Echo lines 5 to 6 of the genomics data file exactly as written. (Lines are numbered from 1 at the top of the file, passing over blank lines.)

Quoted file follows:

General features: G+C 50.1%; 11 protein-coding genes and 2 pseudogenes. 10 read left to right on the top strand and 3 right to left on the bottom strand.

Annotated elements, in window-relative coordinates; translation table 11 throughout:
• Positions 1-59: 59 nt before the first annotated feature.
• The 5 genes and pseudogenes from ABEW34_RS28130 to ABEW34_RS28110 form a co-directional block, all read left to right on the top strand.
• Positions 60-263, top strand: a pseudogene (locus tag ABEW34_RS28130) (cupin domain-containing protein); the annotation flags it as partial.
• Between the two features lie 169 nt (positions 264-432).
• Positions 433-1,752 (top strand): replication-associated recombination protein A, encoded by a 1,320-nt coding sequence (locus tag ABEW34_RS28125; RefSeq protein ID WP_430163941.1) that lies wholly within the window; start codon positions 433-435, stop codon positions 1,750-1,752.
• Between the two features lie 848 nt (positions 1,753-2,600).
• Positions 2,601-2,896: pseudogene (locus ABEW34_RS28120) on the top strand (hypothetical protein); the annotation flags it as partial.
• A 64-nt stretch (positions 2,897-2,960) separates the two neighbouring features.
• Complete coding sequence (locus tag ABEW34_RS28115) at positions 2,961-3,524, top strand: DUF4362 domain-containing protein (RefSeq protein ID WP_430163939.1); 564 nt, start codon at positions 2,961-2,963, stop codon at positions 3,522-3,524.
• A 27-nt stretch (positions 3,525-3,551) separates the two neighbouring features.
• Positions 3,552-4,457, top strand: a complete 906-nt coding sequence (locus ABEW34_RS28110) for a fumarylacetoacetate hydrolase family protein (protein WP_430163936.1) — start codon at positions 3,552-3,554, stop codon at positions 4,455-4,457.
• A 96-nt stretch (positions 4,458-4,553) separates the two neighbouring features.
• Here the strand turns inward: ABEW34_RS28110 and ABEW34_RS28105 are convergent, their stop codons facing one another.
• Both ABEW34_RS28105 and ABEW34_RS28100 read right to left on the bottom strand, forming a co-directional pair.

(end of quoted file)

• Positions 60-263, top strand: a pseudogene (locus tag ABEW34_RS28130) (cupin domain-containing protein); the annotation flags it as partial.
• Between the two features lie 169 nt (positions 264-432).